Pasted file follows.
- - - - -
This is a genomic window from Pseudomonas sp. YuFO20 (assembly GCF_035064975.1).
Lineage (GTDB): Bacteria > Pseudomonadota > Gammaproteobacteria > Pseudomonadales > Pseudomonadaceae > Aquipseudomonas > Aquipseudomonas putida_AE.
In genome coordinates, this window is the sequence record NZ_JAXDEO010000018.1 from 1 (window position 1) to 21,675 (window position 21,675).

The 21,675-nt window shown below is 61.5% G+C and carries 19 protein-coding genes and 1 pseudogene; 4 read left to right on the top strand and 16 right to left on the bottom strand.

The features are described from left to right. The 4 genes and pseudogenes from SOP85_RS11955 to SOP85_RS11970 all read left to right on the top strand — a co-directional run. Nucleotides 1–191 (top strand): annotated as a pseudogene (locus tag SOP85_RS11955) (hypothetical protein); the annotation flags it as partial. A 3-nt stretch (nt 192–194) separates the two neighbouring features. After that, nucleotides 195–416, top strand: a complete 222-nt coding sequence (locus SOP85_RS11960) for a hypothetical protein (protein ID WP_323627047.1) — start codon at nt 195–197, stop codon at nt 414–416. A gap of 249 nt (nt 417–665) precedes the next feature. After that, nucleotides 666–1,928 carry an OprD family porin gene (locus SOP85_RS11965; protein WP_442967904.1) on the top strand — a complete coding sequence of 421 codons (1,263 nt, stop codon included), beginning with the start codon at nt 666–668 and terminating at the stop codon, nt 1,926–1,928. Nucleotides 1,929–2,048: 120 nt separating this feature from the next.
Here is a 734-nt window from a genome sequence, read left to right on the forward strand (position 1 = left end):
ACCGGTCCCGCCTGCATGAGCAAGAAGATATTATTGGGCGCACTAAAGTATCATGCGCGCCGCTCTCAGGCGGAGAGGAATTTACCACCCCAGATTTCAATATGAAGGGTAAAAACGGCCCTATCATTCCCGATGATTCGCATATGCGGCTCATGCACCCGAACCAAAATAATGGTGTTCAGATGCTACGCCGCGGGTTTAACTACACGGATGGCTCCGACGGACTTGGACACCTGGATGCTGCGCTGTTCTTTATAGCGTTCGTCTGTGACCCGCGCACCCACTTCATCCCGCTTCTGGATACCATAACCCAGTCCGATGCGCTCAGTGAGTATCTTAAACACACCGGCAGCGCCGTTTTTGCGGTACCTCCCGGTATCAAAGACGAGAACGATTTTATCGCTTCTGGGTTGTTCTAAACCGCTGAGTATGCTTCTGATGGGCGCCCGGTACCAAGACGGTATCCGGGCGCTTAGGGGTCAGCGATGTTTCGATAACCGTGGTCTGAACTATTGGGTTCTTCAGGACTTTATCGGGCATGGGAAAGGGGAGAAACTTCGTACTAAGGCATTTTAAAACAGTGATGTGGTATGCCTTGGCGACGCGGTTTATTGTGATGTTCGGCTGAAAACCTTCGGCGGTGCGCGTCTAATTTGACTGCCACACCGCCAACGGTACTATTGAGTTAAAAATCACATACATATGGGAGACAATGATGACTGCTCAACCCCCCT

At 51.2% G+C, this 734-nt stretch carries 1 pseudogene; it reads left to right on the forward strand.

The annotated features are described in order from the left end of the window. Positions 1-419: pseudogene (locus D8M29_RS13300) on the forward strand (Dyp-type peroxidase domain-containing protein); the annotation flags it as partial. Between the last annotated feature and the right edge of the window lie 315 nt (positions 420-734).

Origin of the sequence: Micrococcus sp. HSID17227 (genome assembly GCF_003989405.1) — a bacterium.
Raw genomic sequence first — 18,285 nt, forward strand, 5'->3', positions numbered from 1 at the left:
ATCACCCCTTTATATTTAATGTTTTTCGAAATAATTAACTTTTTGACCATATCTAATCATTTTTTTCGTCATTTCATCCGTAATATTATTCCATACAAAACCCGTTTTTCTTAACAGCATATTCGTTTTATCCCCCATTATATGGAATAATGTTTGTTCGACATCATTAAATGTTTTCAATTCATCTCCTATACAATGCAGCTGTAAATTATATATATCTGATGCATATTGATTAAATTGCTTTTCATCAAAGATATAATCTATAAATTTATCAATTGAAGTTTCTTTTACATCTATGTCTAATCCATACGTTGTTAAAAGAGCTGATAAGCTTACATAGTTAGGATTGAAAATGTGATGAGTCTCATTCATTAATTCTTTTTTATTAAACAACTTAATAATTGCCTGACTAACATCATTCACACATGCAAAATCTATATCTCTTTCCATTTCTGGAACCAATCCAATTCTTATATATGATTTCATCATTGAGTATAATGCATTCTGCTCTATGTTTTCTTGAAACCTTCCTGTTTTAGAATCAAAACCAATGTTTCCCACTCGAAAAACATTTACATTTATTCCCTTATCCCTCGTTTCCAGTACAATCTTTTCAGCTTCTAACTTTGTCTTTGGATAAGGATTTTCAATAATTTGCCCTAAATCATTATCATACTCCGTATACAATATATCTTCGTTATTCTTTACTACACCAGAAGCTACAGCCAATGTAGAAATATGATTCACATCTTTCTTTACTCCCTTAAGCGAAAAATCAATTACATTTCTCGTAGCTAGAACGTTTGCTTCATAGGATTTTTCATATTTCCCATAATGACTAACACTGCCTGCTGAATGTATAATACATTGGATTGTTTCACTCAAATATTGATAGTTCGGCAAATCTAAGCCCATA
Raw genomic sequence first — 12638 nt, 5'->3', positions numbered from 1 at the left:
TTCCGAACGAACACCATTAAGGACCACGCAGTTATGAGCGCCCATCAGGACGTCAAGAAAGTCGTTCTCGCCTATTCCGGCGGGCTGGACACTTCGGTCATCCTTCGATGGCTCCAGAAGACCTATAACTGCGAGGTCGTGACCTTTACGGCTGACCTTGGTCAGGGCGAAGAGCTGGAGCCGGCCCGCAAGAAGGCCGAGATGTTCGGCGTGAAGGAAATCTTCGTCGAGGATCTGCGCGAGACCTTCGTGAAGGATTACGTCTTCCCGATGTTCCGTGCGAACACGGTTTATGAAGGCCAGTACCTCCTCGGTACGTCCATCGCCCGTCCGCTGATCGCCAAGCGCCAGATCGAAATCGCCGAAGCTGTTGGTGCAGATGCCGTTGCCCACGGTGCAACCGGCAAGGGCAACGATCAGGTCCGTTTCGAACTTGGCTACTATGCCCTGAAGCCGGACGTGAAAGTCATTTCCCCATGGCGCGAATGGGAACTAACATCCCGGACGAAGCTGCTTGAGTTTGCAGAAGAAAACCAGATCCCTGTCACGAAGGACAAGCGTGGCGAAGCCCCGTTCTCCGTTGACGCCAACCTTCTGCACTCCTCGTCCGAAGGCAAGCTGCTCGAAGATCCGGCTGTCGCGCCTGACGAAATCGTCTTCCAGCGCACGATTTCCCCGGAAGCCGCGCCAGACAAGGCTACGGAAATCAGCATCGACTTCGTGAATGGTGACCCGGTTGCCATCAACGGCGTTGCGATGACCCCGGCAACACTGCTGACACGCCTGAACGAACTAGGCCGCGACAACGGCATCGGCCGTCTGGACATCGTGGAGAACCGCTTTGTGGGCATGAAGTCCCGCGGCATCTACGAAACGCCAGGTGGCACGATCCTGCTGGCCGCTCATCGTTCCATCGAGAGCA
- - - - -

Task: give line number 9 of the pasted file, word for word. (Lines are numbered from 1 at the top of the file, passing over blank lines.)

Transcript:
The annotated features are described in order from the left end of the window. Positions 1-419: pseudogene (locus D8M29_RS13300) on the forward strand (Dyp-type peroxidase domain-containing protein); the annotation flags it as partial. Between the last annotated feature and the right edge of the window lie 315 nt (positions 420-734).